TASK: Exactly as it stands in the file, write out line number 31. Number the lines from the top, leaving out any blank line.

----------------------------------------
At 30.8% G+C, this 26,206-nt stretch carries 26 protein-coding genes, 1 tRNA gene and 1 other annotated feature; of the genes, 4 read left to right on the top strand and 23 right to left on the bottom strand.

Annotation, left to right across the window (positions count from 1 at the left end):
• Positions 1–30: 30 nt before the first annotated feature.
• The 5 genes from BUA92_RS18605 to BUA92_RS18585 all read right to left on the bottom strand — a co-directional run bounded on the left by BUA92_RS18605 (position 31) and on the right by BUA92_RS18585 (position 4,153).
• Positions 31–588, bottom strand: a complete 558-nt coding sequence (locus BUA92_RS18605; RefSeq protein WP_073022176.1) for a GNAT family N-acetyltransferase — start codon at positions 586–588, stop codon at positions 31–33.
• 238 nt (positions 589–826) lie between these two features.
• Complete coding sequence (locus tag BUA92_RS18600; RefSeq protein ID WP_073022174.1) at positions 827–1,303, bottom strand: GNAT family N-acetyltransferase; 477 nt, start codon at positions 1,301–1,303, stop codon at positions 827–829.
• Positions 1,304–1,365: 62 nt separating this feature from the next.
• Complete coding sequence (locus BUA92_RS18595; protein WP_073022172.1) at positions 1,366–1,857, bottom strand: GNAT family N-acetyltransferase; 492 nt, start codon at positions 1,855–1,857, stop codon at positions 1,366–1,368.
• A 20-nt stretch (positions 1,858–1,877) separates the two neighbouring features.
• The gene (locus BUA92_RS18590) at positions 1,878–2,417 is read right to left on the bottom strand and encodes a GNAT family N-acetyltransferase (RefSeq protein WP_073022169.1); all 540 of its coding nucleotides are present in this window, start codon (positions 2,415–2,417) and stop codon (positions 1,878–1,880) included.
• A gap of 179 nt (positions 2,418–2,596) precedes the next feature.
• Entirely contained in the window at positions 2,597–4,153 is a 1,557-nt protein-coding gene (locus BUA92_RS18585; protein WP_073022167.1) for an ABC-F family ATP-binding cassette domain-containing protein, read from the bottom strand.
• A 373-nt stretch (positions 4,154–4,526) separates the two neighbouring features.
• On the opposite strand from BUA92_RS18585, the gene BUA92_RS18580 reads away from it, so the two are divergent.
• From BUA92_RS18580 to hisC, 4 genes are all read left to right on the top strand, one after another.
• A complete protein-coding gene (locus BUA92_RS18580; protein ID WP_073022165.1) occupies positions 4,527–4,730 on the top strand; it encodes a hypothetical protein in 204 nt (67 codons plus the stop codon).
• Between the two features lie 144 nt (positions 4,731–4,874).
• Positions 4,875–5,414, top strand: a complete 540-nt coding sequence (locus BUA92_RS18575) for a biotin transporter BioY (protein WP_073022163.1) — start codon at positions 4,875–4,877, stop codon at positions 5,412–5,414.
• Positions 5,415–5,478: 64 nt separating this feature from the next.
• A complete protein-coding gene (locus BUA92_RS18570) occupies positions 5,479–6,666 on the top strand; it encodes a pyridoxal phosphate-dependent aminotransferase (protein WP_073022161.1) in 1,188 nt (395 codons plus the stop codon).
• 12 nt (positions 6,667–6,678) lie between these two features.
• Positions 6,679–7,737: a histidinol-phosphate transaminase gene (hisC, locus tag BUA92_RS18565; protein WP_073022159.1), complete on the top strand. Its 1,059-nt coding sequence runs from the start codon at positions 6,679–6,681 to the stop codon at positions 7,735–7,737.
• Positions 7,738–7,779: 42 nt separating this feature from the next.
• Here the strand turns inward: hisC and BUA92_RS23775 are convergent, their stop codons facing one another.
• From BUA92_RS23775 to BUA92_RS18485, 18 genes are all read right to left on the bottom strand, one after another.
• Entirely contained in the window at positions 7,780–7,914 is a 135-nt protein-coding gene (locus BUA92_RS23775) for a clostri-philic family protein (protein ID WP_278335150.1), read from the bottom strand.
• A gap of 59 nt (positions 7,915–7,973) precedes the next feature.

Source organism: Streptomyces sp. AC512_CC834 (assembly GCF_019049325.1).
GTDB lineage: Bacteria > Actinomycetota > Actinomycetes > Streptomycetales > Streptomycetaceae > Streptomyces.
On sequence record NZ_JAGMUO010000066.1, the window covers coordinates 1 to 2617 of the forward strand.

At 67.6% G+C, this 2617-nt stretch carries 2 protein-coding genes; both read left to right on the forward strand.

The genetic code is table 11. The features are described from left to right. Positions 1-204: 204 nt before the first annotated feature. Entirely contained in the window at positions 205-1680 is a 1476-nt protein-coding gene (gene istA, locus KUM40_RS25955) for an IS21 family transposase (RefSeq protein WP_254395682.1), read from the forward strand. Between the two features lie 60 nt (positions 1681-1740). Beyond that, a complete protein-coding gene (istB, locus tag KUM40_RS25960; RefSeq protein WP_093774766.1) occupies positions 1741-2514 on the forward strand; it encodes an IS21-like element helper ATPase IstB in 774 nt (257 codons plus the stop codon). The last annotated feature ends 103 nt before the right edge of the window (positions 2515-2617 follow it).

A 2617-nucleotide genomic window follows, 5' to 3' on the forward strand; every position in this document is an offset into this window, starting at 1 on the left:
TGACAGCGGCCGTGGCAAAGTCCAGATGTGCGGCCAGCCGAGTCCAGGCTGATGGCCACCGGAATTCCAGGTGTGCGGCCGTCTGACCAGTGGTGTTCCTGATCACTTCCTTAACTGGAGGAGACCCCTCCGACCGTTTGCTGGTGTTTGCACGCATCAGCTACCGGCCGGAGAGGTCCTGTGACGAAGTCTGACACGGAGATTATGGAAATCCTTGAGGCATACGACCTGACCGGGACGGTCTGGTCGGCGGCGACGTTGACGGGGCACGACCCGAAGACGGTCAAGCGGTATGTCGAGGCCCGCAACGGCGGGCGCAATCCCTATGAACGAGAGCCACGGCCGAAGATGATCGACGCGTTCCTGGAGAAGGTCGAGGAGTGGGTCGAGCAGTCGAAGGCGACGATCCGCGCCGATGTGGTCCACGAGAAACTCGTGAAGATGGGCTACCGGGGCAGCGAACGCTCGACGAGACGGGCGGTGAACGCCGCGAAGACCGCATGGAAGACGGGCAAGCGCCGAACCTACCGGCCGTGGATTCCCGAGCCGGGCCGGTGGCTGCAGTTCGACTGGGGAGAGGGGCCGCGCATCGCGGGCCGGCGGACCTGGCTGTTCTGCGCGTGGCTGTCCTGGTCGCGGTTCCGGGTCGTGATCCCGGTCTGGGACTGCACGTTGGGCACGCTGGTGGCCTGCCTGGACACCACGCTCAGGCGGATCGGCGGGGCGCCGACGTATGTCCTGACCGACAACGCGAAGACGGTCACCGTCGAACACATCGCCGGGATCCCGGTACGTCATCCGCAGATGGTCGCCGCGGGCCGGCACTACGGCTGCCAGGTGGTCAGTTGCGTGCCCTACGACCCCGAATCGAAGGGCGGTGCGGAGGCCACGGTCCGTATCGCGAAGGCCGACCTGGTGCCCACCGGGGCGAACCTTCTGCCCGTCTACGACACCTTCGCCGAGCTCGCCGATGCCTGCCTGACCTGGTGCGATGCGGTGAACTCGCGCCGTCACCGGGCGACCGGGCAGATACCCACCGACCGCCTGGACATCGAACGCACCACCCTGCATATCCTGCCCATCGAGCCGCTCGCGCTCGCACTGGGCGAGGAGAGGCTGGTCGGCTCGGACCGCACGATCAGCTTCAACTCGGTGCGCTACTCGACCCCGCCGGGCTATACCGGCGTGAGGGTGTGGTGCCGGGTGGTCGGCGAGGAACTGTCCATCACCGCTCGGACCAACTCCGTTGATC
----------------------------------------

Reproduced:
On sequence record NZ_JAGMUO010000066.1, the window covers coordinates 1 to 2617 of the forward strand.